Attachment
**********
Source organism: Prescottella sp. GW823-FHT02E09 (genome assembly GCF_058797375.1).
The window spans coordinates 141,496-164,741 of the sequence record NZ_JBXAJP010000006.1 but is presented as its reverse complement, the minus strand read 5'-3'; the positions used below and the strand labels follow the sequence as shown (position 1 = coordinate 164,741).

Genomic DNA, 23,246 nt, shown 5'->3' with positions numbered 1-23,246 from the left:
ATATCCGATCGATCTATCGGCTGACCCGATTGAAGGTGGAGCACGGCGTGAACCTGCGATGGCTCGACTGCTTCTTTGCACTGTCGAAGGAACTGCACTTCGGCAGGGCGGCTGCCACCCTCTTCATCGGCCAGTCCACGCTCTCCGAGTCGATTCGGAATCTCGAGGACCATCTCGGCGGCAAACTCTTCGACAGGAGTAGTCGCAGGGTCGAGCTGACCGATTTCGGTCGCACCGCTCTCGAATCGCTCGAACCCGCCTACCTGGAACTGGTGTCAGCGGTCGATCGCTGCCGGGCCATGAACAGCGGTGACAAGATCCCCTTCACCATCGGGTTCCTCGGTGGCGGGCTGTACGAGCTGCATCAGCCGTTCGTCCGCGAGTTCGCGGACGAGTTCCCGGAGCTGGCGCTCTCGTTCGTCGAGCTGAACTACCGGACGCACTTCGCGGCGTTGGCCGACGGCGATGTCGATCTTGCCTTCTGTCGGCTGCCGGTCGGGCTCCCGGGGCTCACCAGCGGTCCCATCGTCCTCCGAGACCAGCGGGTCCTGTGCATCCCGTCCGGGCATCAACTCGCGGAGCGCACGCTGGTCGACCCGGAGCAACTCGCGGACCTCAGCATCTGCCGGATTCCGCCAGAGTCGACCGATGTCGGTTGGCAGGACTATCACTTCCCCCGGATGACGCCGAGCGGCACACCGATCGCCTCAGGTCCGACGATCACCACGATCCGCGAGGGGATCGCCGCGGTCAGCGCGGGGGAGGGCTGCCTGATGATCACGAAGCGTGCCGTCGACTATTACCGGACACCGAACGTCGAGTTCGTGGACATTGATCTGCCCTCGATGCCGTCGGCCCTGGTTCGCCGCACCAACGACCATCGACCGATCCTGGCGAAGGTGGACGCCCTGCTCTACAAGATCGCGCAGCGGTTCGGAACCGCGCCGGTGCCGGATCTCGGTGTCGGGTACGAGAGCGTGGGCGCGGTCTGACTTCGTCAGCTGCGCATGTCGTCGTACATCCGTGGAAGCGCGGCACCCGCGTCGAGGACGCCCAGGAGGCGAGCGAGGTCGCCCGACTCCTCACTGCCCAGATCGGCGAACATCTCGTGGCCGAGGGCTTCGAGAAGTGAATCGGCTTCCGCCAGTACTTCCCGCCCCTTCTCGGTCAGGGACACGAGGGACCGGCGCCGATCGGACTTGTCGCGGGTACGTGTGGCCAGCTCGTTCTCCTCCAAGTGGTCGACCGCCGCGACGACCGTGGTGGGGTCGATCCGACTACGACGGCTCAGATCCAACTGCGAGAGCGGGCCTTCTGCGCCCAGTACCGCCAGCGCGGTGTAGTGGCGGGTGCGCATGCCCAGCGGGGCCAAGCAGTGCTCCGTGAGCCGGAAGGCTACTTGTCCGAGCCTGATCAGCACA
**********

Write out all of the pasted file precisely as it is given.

Source organism: Prescottella sp. GW823-FHT02E09 (genome assembly GCF_058797375.1).
The window spans coordinates 141,496-164,741 of the sequence record NZ_JBXAJP010000006.1 but is presented as its reverse complement, the minus strand read 5'-3'; the positions used below and the strand labels follow the sequence as shown (position 1 = coordinate 164,741).

Genomic DNA, 23,246 nt, shown 5'->3' with positions numbered 1-23,246 from the left:
ATATCCGATCGATCTATCGGCTGACCCGATTGAAGGTGGAGCACGGCGTGAACCTGCGATGGCTCGACTGCTTCTTTGCACTGTCGAAGGAACTGCACTTCGGCAGGGCGGCTGCCACCCTCTTCATCGGCCAGTCCACGCTCTCCGAGTCGATTCGGAATCTCGAGGACCATCTCGGCGGCAAACTCTTCGACAGGAGTAGTCGCAGGGTCGAGCTGACCGATTTCGGTCGCACCGCTCTCGAATCGCTCGAACCCGCCTACCTGGAACTGGTGTCAGCGGTCGATCGCTGCCGGGCCATGAACAGCGGTGACAAGATCCCCTTCACCATCGGGTTCCTCGGTGGCGGGCTGTACGAGCTGCATCAGCCGTTCGTCCGCGAGTTCGCGGACGAGTTCCCGGAGCTGGCGCTCTCGTTCGTCGAGCTGAACTACCGGACGCACTTCGCGGCGTTGGCCGACGGCGATGTCGATCTTGCCTTCTGTCGGCTGCCGGTCGGGCTCCCGGGGCTCACCAGCGGTCCCATCGTCCTCCGAGACCAGCGGGTCCTGTGCATCCCGTCCGGGCATCAACTCGCGGAGCGCACGCTGGTCGACCCGGAGCAACTCGCGGACCTCAGCATCTGCCGGATTCCGCCAGAGTCGACCGATGTCGGTTGGCAGGACTATCACTTCCCCCGGATGACGCCGAGCGGCACACCGATCGCCTCAGGTCCGACGATCACCACGATCCGCGAGGGGATCGCCGCGGTCAGCGCGGGGGAGGGCTGCCTGATGATCACGAAGCGTGCCGTCGACTATTACCGGACACCGAACGTCGAGTTCGTGGACATTGATCTGCCCTCGATGCCGTCGGCCCTGGTTCGCCGCACCAACGACCATCGACCGATCCTGGCGAAGGTGGACGCCCTGCTCTACAAGATCGCGCAGCGGTTCGGAACCGCGCCGGTGCCGGATCTCGGTGTCGGGTACGAGAGCGTGGGCGCGGTCTGACTTCGTCAGCTGCGCATGTCGTCGTACATCCGTGGAAGCGCGGCACCCGCGTCGAGGACGCCCAGGAGGCGAGCGAGGTCGCCCGACTCCTCACTGCCCAGATCGGCGAACATCTCGTGGCCGAGGGCTTCGAGAAGTGAATCGGCTTCCGCCAGTACTTCCCGCCCCTTCTCGGTCAGGGACACGAGGGACCGGCGCCGATCGGACTTGTCGCGGGTACGTGTGGCCAGCTCGTTCTCCTCCAAGTGGTCGACCGCCGCGACGACCGTGGTGGGGTCGATCCGACTACGACGGCTCAGATCCAACTGCGAGAGCGGGCCTTCTGCGCCCAGTACCGCCAGCGCGGTGTAGTGGCGGGTGCGCATGCCCAGCGGGGCCAAGCAGTGCTCCGTGAGCCGGAAGGCTACTTGTCCGAGCCTGATCAGCACA